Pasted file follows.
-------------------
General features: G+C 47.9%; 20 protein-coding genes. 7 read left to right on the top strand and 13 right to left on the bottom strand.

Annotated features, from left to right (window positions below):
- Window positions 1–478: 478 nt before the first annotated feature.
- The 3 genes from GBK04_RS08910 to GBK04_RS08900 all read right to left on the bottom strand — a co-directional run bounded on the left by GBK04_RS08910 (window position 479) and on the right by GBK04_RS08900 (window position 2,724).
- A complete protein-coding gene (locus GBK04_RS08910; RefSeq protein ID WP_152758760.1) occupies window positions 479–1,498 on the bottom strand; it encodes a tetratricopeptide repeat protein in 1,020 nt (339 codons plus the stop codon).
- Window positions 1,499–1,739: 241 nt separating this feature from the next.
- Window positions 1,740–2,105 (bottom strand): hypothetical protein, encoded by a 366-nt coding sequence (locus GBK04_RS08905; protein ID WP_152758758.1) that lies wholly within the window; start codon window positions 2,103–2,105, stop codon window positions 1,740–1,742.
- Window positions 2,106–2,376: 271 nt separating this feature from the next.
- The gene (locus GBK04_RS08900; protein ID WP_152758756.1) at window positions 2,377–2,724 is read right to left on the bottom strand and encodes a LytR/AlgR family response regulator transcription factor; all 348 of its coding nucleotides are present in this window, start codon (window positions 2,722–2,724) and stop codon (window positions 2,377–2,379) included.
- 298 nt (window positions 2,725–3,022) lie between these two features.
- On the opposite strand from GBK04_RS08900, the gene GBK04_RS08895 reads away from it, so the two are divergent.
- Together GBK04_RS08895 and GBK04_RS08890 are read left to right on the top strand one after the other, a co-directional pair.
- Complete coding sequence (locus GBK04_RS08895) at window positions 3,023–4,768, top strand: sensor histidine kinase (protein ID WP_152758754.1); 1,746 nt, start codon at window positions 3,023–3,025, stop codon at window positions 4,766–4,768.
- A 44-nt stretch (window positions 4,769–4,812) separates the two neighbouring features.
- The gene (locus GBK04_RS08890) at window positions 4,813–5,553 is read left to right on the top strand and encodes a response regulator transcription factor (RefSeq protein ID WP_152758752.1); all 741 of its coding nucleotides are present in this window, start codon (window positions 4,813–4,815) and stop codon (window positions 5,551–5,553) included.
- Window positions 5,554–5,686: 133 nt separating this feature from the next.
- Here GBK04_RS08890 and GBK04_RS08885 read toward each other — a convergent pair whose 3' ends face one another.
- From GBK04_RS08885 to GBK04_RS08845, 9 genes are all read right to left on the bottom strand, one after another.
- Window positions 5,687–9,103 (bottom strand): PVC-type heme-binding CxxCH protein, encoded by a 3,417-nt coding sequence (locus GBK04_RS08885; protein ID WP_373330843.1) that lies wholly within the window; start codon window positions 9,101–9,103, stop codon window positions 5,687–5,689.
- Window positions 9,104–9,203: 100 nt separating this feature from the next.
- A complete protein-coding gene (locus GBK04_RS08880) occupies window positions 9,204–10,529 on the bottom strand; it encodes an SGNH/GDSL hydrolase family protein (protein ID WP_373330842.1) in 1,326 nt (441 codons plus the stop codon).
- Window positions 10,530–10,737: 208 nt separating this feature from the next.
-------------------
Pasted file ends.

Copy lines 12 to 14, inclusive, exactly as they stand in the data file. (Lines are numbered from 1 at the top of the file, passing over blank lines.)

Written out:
- Together GBK04_RS08895 and GBK04_RS08890 are read left to right on the top strand one after the other, a co-directional pair.
- Complete coding sequence (locus GBK04_RS08895) at window positions 3,023–4,768, top strand: sensor histidine kinase (protein ID WP_152758754.1); 1,746 nt, start codon at window positions 3,023–3,025, stop codon at window positions 4,766–4,768.
- A 44-nt stretch (window positions 4,769–4,812) separates the two neighbouring features.